Some of the IMAX films, whether in space or not, do occasionally feel a little dry and slow, but "Mission To Mir" was engaging not only visually, but it also provided an interesting story as we journeyed with the astronauts into space.
VIDEO: Both films are presented in 1.78:1 (VC-1/1080p), which differs from the 1.33:1 full-frame presentation that both films got on DVD. "Mission to Mir" is about 11 years old at this point, and "Space Station" is 6 years old. Both films look outstanding on this release, especially "Space Station". While "Space Station" on home video is never going to replicate the experience of watching the film in 3-D on a giant IMAX screen, the picture does see some improvements over the DVD release on Blu-Ray. Sharpness and detail are noticeably improved, as fine details of the space station are now clearly visible on the Blu-Ray presentation, and depth to the image is more impressive on this edition. While a touch of aliasing was seen and some print flaws were noticed, the picture otherwise looked smooth and clean. While some scenes offered subdued colors, instances of bolder colors looked vibrant and well-saturated. Colors in general seemed to have a bit more "pop" on this release than the DVD. "Mir" looks better than the DVD edition, but the older film does appear a tad soft at times, and some mild print wear is seen at times. The film's color palette was a little subdued, but generally looked accurately presented.
SOUND: The Dolby Digital 5.1 soundtrack for "Space Station" was perfectly enjoyable, as the surrounds kicked in nicely for the occasional sound effect, dialogue and some fine, detailed ambience. This isn't the most aggressive IMAX audio presentation, but it works fine for this particular picture. Audio quality was terrific, with excellent clarity and detail, in terms of sound effects, dialogue and score.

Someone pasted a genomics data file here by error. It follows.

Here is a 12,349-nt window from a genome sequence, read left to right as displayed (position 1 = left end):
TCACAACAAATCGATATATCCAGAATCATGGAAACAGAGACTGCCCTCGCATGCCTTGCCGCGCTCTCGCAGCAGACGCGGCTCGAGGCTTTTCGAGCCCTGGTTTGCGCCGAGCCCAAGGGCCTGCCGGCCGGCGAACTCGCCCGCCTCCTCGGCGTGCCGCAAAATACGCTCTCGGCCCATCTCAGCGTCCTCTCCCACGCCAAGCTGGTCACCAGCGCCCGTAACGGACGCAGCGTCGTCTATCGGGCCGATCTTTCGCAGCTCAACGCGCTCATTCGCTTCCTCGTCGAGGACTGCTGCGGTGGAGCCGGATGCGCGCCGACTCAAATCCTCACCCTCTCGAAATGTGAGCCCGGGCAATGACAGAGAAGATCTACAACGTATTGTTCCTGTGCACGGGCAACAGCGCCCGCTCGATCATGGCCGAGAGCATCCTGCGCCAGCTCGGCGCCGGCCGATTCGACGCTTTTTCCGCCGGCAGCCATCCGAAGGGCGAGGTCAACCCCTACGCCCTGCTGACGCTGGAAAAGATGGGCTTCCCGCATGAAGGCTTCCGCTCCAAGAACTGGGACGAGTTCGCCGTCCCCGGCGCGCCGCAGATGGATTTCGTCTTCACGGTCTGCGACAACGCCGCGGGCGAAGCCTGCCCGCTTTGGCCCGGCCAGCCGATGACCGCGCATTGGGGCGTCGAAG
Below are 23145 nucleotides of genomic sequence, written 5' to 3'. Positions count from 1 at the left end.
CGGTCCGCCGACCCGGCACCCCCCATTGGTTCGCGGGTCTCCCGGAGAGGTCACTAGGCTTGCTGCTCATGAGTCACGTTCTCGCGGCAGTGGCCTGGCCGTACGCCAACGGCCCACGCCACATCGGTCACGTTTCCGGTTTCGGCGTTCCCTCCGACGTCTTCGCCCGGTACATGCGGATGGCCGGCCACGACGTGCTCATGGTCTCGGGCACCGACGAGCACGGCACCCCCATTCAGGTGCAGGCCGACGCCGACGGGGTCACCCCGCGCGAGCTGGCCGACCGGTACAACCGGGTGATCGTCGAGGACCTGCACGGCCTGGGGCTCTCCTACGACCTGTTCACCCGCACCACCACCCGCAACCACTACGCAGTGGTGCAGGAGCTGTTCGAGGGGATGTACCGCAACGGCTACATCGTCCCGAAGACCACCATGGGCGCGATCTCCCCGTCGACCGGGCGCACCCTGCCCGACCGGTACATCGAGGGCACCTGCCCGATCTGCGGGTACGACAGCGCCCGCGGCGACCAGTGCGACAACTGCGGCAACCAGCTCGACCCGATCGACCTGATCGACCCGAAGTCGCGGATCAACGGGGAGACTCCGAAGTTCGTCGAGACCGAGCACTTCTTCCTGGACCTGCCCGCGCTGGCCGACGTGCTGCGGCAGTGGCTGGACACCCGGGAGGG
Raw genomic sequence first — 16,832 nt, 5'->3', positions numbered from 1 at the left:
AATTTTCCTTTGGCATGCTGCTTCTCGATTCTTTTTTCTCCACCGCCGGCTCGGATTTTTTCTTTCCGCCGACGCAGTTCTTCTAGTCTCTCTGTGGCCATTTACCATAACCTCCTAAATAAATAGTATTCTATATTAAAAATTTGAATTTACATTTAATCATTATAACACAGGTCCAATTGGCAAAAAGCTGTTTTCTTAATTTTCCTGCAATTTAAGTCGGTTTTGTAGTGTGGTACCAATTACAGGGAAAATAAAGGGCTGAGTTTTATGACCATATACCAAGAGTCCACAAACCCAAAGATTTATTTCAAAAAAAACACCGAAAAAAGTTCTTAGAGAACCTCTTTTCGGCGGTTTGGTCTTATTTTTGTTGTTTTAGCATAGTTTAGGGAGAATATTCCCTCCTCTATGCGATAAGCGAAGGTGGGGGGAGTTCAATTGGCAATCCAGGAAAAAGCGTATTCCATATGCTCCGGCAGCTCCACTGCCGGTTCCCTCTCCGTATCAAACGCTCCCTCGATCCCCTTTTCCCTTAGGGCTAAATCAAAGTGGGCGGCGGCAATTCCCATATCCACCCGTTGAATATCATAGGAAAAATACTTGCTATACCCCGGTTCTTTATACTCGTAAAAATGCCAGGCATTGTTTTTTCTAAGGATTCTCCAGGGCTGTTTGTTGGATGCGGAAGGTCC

While I wouldn't rank the Dolby Digital 5.1 soundtrack for "Mission to Mir" among the most remarkable IMAX sound experiences I've heard, it stood out as a bold example of the large format's often breathtaking sound use. Surrounds are put into use throughout much of the documentary, whether for an extremely generous amount of ambient sounds and details or the film's score. The rocket launches that are shown in the film deliver exactly the kind of sound experience home theater fans desire from such sequences; a strong amount of surround use and some very strong low bass.
Audio quality was fantastic; the music came through with remarkable richness, power and warmth, while sounds were captured clearly - from the most delicate to the most thunderous. Dialogue was also clearly captured and always easily understood.
EXTRAS: The feature-length IMAX film "Mission to Mir" is offered as the only extra. What's really unfortunate is that there was a commentary and other extras included with the "Space Station" DVD, and it's too bad that those extras were not carried over here. "Mission to Mir"'s DVD edition also offered a short "making of" that is nowhere to be found here.
Final Thoughts: "Space Station" and "Mission to Mir" are fantastic IMAX features, offering fascinating behind-the-scenes footage. While it's nice that the Blu-Ray edition combines both films for one reasonable price ($19.95 at Amazon), it's too bad that the extras that were on the DVD editions of both films were left off. Still, recommended.